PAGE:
Too little sleep is tied to teenagers’ injury-related risk behaviors

June 1, 2016

High school students who report sleeping 7 hours or less on an average school night are significantly more likely than their peers who sleep up to 9 hours a night to engage in several injury-related risk behaviors: infrequent bicycle helmet use; infrequent seatbelt use; riding with a driver who has been drinking; drinking and driving; and texting while driving.

High school students who report sleeping 7 hours or less on an average school night are significantly more likely than their peers who sleep up to 9 hours a night to engage in several injury-related risk behaviors: infrequent bicycle helmet use; infrequent seatbelt use; riding with a driver who has been drinking; drinking and driving; and texting while driving.

An analysis of data from 50,370 high school students who participated in the national Youth Risk Behavior Surveys in 2007, 2009, 2011, or 2013 found that 3 of these behaviors—infrequent seatbelt use, riding with a driver who has been drinking, and drinking and driving—also were more likely for students who reported sleeping 10 or more hours compared with 9 hours on an average school night.

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A full 68.8% of respondents reported getting too little sleep—that is, sleeping 7 hours or less on an average school night: 4 hours or less, 6.3%; 5 hours, 10.5%; 6 hours, 21.9%; or 7 hours, 30.1%. Another 23.5% reported 8 hours sleep, 5.8% reported 9 hours, and 1.8% said they got 10 or more hours. Female students were more likely than male students to report insufficient sleep. The overall percentage of those reporting insufficient sleep ranged from 59.7% of students in the 9th grade to 76.6% of those in the 12th grade. Among racial/ethnic groups, the prevalence of insufficient sleep was lowest for American Indian/Alaska Native students (60.3%) and highest for Asian students (75.7%).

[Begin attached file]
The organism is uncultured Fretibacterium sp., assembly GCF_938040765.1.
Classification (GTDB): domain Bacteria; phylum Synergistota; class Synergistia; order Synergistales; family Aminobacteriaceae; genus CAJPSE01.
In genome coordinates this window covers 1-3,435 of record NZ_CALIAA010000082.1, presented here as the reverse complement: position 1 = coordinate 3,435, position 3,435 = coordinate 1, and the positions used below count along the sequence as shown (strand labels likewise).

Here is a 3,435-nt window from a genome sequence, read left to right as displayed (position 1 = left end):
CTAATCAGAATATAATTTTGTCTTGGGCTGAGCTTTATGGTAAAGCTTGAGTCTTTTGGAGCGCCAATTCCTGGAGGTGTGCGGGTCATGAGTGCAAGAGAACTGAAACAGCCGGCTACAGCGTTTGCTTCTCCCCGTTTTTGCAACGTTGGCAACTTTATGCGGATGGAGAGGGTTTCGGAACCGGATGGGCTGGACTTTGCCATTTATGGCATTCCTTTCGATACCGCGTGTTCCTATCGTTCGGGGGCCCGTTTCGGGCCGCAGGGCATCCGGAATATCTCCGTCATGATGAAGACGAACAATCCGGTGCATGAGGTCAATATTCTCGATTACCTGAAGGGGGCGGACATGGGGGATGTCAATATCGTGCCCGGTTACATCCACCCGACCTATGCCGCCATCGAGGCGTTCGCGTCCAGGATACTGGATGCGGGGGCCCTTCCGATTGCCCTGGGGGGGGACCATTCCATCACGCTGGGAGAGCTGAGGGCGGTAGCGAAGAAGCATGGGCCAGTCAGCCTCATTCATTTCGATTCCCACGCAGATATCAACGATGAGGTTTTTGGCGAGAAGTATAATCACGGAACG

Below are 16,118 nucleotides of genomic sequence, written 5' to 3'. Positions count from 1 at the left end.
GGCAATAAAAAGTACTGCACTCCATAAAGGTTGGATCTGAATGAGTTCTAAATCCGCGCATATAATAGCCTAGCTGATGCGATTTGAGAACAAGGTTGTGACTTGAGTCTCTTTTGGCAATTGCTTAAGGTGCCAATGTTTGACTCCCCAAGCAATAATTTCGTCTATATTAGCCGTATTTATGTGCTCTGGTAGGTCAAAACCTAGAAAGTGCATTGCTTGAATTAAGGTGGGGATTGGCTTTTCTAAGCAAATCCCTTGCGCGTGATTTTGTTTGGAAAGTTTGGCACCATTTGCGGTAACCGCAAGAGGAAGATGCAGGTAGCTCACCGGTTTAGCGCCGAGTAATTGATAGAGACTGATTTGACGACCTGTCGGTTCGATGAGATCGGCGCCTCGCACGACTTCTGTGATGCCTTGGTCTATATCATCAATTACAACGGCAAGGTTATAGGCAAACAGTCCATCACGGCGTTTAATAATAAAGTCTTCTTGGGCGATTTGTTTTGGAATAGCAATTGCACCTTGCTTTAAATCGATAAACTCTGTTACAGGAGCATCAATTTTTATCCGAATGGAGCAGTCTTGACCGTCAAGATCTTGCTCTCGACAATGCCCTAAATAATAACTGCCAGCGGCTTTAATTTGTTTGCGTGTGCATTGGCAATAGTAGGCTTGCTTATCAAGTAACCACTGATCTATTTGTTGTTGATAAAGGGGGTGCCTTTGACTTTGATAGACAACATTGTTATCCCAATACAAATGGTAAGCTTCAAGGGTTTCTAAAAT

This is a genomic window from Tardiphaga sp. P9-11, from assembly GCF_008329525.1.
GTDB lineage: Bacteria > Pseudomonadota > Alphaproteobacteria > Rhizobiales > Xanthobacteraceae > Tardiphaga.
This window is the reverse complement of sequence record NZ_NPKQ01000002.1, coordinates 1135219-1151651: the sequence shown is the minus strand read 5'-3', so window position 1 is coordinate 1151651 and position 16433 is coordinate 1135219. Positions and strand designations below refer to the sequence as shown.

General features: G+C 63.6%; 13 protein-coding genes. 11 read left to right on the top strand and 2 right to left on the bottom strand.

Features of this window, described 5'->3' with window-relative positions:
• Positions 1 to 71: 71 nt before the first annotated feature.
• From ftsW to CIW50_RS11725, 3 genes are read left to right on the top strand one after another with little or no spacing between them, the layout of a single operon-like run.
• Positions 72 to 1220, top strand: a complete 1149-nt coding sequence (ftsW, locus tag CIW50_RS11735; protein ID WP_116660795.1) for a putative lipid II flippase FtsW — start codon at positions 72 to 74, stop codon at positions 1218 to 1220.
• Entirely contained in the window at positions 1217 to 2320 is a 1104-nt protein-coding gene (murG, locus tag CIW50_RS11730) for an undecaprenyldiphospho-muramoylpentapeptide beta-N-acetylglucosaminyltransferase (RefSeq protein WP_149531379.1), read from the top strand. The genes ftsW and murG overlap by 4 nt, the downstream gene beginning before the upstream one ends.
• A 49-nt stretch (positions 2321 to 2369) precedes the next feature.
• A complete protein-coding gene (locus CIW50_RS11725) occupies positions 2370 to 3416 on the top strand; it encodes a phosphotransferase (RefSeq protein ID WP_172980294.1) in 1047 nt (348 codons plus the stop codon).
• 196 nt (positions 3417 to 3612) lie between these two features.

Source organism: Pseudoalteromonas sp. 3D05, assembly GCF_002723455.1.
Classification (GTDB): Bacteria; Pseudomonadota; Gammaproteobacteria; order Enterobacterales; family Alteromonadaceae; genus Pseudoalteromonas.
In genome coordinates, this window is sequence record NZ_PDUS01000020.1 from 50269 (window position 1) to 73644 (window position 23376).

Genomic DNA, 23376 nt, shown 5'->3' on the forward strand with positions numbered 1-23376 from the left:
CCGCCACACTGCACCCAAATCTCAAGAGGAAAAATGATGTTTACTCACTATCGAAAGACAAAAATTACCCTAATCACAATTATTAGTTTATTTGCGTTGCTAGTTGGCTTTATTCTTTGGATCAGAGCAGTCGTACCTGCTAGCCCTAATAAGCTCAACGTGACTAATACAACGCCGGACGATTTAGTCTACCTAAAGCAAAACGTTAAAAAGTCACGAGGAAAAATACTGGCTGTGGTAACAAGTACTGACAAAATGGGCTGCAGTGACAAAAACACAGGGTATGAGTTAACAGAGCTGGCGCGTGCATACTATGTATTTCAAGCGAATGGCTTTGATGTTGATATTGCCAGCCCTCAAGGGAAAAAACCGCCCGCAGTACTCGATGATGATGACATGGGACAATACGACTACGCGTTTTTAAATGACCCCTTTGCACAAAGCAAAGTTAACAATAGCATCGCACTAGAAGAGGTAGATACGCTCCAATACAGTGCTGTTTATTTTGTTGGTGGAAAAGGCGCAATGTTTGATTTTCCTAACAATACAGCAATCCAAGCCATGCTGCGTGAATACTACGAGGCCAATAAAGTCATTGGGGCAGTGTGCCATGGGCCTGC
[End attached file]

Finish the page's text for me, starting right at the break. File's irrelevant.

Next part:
Overall, 86.1% of students reported infrequent bicycle helmet use and 8.7% reported infrequent seatbelt use. Whereas 26% reported riding with a driver who had been drinking at least once during the past 30 days, 8.9% reported drinking and driving, and 30.3% reported texting while driving (Wheaton AG, et al. MMWR Morb Mortal Wkly Rep. 2016;65[13]:337-341).

Commentary: Although cause and effect aren’t clearly established here, this study suggests that teenagers are not just more likely to be injured because of fatigue and drowsiness leading to falling asleep at the wheel, but that they also may be too sleepy to be smart. Tired teenagers may be making high-risk choices that their well-rested peers avoid. —Michael G Burke, MD

Ms Freedman is a freelance medical editor and writer in New Jersey. Dr Burke, section editor for Journal Club, is chairman of the Department of Pediatrics at Saint Agnes Hospital, Baltimore, Maryland. The editors have nothing to disclose in regard to affiliations with or financial interests in any organizations that may have an interest in any part of this article.